Oliver

The friendly travel octopus

The most helpful travel octopus you'll ever see.

The most helpful travel octopus you'll ever see.

My role

Project lead

User research

UX design

iOS prototyping

 

The project

My capstone project for the CMU MHCI program was with Expedia, who challenged our team to find a way to integrate discovery experiences into travel planning. Our clients were excited by the ways consumers use services like Pinterest and Groupon to find content they didn't even know existed, and wanted to bring that same joy to travel planning, an infamously arduous process. Our team's goal was to engage travelers through habitual discovery, delightful planning, and confident decision-making."

 

Research

Number one research team!

Number one research team!

Our team spent four months researching travel planning, discovery, and delight through a huge variety of methods. We asked participants to fill out daily travel planning journals for two months to get an accurate sense of how planning unfolded. We visited social groups to ask why they kept coming back to the activities they found joy in. We watched people using discovery sites and broke down what made them exciting. Most entertainingly, we interviewed people in the middle of their vacations at Disney World and Las Vegas to ask how they were deciding what to do each day. We turned this data into a mountain of notes that we then synthesized into trends.

This took us two solid weeks to figure out. Slightly blurred to protect the innocent. (Click to zoom.)

Our major finding was that people move through identifiable stages of the travel planning process, but in different patterns. Our clients at Expedia were especially excited about this finding, as they had long suspected it but had been trying to find the longitudinal data to support their hunch.

This was the most common pattern, in which a person would be in different stages for different trips. This happened commonly with people planning business and leisure trips.

This was the most common pattern, in which a person would be in different stages for different trips. This happened commonly with people planning business and leisure trips.

 

Design

Armed with data and aware of the ways we could help people, we worked to create something that would solve the problems we had seen our research participants struggle with. We narrowed down the many opportunities for improvement to the one we felt we could most aid: People don't usually know what they want to do when they travel. We observed that the travel planning space, the one Expedia is generally known for, was very well served by existing products, but that once travelers got down to the details of their days, they were at a loss as to how to find activities they would love doing. We approached this problem by creating a product which would suggest activities that a traveler might do in a given area and which would learn each traveler's tastes through which activities were liked and disliked. We also added a basic itinerary feature with which travelers could keep a loose schedule, which we found to be the granularity that most people are comfortable with keeping.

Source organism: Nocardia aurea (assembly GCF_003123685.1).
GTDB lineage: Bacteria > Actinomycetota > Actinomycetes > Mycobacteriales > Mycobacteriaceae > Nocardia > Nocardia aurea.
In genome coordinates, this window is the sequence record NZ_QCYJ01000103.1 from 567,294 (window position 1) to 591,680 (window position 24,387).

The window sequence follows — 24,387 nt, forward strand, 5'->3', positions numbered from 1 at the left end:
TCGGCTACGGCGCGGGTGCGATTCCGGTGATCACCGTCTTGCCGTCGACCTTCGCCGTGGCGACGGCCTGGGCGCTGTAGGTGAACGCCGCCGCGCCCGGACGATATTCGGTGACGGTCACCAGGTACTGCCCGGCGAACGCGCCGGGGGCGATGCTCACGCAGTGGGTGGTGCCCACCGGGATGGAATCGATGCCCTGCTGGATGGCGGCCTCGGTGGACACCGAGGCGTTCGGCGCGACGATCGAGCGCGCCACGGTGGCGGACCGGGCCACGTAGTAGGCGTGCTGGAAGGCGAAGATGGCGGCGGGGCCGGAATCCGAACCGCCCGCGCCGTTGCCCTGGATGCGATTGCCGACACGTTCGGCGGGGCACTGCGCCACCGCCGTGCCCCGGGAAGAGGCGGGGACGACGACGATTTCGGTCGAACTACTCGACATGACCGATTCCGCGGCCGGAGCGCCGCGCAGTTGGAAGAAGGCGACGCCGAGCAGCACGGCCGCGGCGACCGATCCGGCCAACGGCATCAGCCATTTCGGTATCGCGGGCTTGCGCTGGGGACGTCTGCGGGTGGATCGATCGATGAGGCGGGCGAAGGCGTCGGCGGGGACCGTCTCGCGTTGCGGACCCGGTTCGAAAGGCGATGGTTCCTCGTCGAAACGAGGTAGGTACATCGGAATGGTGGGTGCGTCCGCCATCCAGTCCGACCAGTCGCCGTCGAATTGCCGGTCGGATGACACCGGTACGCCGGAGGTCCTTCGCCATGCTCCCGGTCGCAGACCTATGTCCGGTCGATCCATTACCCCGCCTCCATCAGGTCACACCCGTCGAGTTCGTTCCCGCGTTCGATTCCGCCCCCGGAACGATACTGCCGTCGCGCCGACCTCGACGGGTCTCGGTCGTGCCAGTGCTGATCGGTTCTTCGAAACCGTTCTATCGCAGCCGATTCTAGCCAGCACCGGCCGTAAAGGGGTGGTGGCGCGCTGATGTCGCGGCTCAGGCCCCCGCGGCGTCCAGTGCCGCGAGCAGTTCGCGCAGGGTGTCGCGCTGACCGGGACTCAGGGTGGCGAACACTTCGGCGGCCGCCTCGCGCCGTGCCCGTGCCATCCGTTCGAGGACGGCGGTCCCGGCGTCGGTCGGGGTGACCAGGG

We undertook design deeply collaboratively, allowing the whole team to participate in all major decisions. This was both fun and exhausting. I'd highly recommend it.

We undertook design deeply collaboratively, allowing the whole team to participate in all major decisions. This was both fun and exhausting. I'd highly recommend it.

 

Prototyping

For the last three months of the project, we iterated weekly on our product. We spent each week ideating, prototyping, and testing with users. We started the process working on the white board together, taking turns drawing and leading, and quickly moved to paper prototyping. From there, we moved up in fidelity to basic interactivity and eventually a fully functional prototype that I developed as a native iOS app.

Our concepts just got better and better.

We started out with a broad travel planning concept, trying to solve almost all of the major pain points we had observed, but soon discovered that the concept was too complex for people to understand and that it was not solving any of the issues very well. We narrowed our scope to helping travelers find activities, which gave us a sharper focus and allowed us to solve that problem more fully. The first version worked well, but it had lost the sense of wonder that we had seen travel bring to people. We revamped the concept and landed on Oliver, the friendly travel octopus. Our testing showed that Oliver both delighted people and helped them find activities that they would actually enjoy doing.

Participants loved Oliver. "I love Oliver" is a direct quote.

Participants loved Oliver. "I love Oliver" is a direct quote.

We tested each iteration using progressively more in-depth think-aloud sessions. For earlier iterations, we asked people in coffee shops and laundromats to take a minute to answer a few basic questions, which showed us whether they understood the basic concepts; for later iterations, we recruited participants to come to our lab space and spend half an hour using Oliver, providing rich feedback along the way.

 

The final design

The final prototype of Oliver is available through TestFlight; get in touch and I can send it to you.

We loved Oliver so much that we made him into cookies.

We loved Oliver so much that we made him into cookies.

 

Documentation

We wrote two books during this process. The first is our research report; the second details the design process. Together, they tell the story above in much greater detail.